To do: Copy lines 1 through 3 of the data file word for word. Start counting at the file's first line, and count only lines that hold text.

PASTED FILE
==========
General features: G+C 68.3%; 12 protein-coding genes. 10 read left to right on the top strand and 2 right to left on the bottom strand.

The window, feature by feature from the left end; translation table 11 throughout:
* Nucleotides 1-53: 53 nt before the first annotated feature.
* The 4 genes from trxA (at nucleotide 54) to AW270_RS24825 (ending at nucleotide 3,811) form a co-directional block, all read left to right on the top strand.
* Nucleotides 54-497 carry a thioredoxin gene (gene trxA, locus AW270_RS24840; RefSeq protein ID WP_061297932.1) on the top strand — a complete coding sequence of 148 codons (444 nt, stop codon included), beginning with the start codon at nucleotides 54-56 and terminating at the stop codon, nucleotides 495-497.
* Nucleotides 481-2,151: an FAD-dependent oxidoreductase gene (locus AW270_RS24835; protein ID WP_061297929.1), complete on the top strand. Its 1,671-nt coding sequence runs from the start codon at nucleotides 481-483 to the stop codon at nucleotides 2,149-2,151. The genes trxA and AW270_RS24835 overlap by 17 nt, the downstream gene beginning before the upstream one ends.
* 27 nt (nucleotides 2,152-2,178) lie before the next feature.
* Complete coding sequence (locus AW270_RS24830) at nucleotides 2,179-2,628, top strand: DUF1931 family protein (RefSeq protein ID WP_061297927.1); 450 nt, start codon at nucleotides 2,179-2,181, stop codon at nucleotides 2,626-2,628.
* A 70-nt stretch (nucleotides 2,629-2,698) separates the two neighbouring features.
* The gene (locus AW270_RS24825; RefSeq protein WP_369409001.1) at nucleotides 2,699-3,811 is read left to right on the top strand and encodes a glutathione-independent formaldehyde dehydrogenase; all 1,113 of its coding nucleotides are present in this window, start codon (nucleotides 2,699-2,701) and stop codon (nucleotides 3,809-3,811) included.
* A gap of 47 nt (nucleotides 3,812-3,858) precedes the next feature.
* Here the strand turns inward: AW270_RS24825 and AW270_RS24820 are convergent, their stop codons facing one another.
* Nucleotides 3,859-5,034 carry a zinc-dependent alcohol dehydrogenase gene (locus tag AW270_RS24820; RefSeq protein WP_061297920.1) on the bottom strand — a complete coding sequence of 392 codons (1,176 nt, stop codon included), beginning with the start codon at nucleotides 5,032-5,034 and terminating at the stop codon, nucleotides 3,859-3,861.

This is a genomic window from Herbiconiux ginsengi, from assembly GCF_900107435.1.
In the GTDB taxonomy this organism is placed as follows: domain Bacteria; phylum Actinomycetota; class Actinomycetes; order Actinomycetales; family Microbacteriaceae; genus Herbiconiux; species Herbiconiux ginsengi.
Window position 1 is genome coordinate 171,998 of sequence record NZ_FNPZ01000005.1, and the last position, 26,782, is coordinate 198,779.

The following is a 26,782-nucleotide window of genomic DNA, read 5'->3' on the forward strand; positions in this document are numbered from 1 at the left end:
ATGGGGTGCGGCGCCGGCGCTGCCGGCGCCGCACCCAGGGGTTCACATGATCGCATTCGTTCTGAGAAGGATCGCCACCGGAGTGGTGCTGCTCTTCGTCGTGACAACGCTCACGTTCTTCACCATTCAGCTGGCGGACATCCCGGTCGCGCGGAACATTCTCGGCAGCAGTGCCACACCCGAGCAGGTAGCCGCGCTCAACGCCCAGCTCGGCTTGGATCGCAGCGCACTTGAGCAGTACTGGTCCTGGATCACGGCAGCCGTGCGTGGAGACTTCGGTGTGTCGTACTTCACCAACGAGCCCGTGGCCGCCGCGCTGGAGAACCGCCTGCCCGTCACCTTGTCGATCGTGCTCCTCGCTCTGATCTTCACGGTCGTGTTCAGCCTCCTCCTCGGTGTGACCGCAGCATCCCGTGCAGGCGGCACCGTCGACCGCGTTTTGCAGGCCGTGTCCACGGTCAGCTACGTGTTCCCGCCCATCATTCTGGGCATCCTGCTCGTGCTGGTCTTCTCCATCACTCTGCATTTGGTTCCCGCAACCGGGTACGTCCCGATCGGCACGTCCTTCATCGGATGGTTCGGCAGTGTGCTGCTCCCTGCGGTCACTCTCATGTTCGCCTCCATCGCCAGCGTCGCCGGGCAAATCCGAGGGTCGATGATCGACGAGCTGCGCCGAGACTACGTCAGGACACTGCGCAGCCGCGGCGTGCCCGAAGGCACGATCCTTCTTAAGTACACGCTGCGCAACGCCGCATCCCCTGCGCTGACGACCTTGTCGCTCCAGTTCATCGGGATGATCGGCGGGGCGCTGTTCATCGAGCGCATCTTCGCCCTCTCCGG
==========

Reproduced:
General features: G+C 68.3%; 12 protein-coding genes. 10 read left to right on the top strand and 2 right to left on the bottom strand.

The window, feature by feature from the left end; translation table 11 throughout:
* Nucleotides 1-53: 53 nt before the first annotated feature.